It has me thinking…

Today, on the way to work, I was listening to a report on my local public radio station and it caught my attention when I heard that,

“In the coming years, a lot of people will still be paying off their student loans when it’s time for their kids to go to college,” said Mark Kantrowitz, the publisher of FinAid.org and Fastweb.com, who has compiled the estimates of student debt, including federal and private loans.

The article from the NYT/msnbc.com talks about how Student Loan Debt is now outpacing Credit Card Debt in the US economy. I can attest to this, as we currently have more SLD than we do consumer debt.

And after working for non-profits for the last 9 years, with no plans to move back into the private sector, I know that it will be a long road toward paying my loans off, even as I continue to take my classes in the evenings.

But I’m starting to think that we should be move vocal about disputing the idea that SLD is “good” debt…I think if we are honest, we can admit that it is a form of indentured servitude that keeps us striving for better paying jobs (let’s ignore the fact that adjusting for inflation there have been no increase of earnings for the lower 90% of US earners in the last 30 years) instead of working for organizations and companies that may contribute more to society and the development of culture. Sure, they say that degree earners make more money than those without, but they don’t say that they are happier and that doesn’t mean that every field that requires advanced degrees will pay more.

I’m sure there is MUCH more to say about this, but I’m still just mulling it over at the moment, so I’ll end it here…

But I’d love to hear what YOU think.

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5 thoughts on “It has me thinking…

  1. I have a nephew that is a really bright kid. He got into Duke and Davidson College and is debating between the two. I love him to death and am super proud of him, but Duke is 50 grand A YEAR. As smart as he is, I just don’t see how getting yourself into 200 THOUSAND DOLLARS worth of debt in 4 years is worth it. It’s just not. Even if he were to get a great job out of college (and I’m having trouble thinking what kind of GREAT job he could get with just a 4 year degree) he won’t make anywhere near the amount needed to pay that back. I mean 200K is a freaking house payment for 30 years. It seems like an awful lot to sign up for when you’re only 18. And chances are, as smart as he is, he’ll undoubtedly go on for some Masters/PhD/post graduate work. So that’s at least another 3 years of school to pay for. It just seems ridiculous. I want to warn him about it, but I don’t want to be a debbie downer either, ya know? I mean, a degree from Duke is awesome…but it’s not a gaurantee at anything.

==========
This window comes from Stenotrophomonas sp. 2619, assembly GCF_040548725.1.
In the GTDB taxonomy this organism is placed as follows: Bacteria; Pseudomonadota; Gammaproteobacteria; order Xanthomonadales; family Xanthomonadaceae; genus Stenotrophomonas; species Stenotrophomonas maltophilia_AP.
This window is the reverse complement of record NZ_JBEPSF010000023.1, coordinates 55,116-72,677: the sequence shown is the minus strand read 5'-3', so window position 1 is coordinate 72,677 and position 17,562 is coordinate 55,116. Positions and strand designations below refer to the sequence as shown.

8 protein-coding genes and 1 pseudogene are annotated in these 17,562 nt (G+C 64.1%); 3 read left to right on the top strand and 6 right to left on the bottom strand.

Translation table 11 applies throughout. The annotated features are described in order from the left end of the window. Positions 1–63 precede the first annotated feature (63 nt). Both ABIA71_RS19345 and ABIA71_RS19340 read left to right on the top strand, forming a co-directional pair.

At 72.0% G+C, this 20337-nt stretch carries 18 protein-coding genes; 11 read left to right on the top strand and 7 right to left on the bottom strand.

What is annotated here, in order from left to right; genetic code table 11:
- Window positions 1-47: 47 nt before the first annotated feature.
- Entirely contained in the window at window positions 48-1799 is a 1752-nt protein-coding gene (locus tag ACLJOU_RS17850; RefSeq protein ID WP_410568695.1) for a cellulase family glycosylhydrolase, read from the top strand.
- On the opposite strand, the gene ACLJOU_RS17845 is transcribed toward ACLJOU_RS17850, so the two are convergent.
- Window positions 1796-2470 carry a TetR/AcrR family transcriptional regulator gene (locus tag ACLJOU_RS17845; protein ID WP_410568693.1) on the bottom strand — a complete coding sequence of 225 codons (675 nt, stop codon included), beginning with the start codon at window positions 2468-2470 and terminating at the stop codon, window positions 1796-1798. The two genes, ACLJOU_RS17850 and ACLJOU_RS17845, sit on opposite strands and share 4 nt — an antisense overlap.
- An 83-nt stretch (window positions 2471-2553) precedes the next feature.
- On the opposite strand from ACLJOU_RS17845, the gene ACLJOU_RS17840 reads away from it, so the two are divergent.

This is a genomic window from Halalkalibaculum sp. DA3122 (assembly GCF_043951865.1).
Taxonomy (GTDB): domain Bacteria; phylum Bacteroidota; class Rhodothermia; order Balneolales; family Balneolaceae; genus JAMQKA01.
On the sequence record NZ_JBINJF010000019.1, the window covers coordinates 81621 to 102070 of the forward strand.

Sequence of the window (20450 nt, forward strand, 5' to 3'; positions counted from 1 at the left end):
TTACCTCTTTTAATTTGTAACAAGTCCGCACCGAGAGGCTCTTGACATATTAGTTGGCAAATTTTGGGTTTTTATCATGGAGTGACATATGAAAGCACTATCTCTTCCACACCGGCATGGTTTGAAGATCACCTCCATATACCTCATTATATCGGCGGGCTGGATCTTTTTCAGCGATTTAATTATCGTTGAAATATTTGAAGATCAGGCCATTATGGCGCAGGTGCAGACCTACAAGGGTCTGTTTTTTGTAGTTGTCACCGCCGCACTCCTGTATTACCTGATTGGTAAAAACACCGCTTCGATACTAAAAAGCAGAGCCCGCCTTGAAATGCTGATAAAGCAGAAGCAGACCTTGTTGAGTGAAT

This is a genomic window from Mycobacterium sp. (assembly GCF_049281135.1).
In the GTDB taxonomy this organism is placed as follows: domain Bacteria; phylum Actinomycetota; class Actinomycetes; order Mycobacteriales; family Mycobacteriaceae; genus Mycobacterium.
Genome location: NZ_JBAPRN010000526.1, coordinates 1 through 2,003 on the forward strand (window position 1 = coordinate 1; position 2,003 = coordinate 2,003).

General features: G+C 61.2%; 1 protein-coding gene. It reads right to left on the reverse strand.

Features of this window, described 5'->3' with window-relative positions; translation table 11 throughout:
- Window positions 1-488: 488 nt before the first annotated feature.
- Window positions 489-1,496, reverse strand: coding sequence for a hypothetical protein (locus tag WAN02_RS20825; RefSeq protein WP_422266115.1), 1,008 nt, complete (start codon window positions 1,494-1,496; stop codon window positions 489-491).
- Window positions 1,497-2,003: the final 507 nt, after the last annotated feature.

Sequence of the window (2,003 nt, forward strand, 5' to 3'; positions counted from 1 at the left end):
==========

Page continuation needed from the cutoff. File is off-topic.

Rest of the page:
2. I agree with you. I also think that while everyone should have equal opportunity to a higher education, not everyone should take out loans to pay for it.
    Personally, I wish I went to a less expensive school. I don’t feel that the school my degree is from has any real bearing on how successful I am in my professional life.
    I wish I didn’t graduate with $20,000 in student loan debt. I wish I was forced to explore other (less expensive) options.
    I sort of feel like the more people pay for college, the higher the prices will go. I wish someone would be upfront about how in certain industries, the name of the college hardly matters.
    I also don’t understand how student loan debt is any different from consumer debt. You’re still using credit to fund something with the expectation that in time, you’ll have a certain amount of income (plus interest) to repay that debt. That concept doesn’t really sit well with me. :-\

  3. I think that in the past Student Loan Debt was seen as an investment (i.e. good debt) rather than a debt in itself. Certainly when I graduated in 1998 I had just a £5K student loan debt. However I feel desperately sad for many graduates now who are coming out with £30-40K worth of debt and I can ONLY see this as a bad thing because in my view no educational degree is worth that level of debt. There are now many good alternatives available such as apprenticeship schemes and on the job training schemes where employers will pay for a degree. I really hope you manage to get it all paid off, but I’m sorry to hear that it is a slow process. Really interesting post by the way….

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